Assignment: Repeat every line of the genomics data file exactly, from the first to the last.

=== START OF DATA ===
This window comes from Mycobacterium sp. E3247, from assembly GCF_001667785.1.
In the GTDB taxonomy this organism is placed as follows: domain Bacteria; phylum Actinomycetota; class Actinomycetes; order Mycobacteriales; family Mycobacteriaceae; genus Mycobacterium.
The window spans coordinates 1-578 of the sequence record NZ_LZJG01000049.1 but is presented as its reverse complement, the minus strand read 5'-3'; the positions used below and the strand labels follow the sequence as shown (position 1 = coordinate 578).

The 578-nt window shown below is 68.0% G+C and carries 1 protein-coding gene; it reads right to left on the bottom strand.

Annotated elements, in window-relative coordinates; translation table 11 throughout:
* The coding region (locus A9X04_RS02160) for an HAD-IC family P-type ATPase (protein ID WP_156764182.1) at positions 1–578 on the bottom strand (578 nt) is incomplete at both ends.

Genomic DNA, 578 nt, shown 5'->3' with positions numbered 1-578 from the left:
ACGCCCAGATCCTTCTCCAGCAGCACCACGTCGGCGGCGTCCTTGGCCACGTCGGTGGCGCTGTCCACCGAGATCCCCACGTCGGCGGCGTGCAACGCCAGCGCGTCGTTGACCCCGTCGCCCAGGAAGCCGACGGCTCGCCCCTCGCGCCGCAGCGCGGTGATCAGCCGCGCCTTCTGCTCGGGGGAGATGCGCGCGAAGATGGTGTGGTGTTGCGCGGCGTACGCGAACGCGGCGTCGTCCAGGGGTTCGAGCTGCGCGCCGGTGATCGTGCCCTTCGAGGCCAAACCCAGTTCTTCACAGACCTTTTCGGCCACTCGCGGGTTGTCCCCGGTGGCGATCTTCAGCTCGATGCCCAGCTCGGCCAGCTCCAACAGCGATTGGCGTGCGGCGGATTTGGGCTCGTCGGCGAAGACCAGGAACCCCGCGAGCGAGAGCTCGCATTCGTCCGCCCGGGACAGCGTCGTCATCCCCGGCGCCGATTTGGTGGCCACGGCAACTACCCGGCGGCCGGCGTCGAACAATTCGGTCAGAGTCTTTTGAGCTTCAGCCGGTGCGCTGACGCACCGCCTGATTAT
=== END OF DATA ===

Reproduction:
This window comes from Mycobacterium sp. E3247, from assembly GCF_001667785.1.
In the GTDB taxonomy this organism is placed as follows: domain Bacteria; phylum Actinomycetota; class Actinomycetes; order Mycobacteriales; family Mycobacteriaceae; genus Mycobacterium.
The window spans coordinates 1-578 of the sequence record NZ_LZJG01000049.1 but is presented as its reverse complement, the minus strand read 5'-3'; the positions used below and the strand labels follow the sequence as shown (position 1 = coordinate 578).

The 578-nt window shown below is 68.0% G+C and carries 1 protein-coding gene; it reads right to left on the bottom strand.

Annotated elements, in window-relative coordinates; translation table 11 throughout:
* The coding region (locus A9X04_RS02160) for an HAD-IC family P-type ATPase (protein ID WP_156764182.1) at positions 1–578 on the bottom strand (578 nt) is incomplete at both ends.

Genomic DNA, 578 nt, shown 5'->3' with positions numbered 1-578 from the left:
ACGCCCAGATCCTTCTCCAGCAGCACCACGTCGGCGGCGTCCTTGGCCACGTCGGTGGCGCTGTCCACCGAGATCCCCACGTCGGCGGCGTGCAACGCCAGCGCGTCGTTGACCCCGTCGCCCAGGAAGCCGACGGCTCGCCCCTCGCGCCGCAGCGCGGTGATCAGCCGCGCCTTCTGCTCGGGGGAGATGCGCGCGAAGATGGTGTGGTGTTGCGCGGCGTACGCGAACGCGGCGTCGTCCAGGGGTTCGAGCTGCGCGCCGGTGATCGTGCCCTTCGAGGCCAAACCCAGTTCTTCACAGACCTTTTCGGCCACTCGCGGGTTGTCCCCGGTGGCGATCTTCAGCTCGATGCCCAGCTCGGCCAGCTCCAACAGCGATTGGCGTGCGGCGGATTTGGGCTCGTCGGCGAAGACCAGGAACCCCGCGAGCGAGAGCTCGCATTCGTCCGCCCGGGACAGCGTCGTCATCCCCGGCGCCGATTTGGTGGCCACGGCAACTACCCGGCGGCCGGCGTCGAACAATTCGGTCAGAGTCTTTTGAGCTTCAGCCGGTGCGCTGACGCACCGCCTGATTAT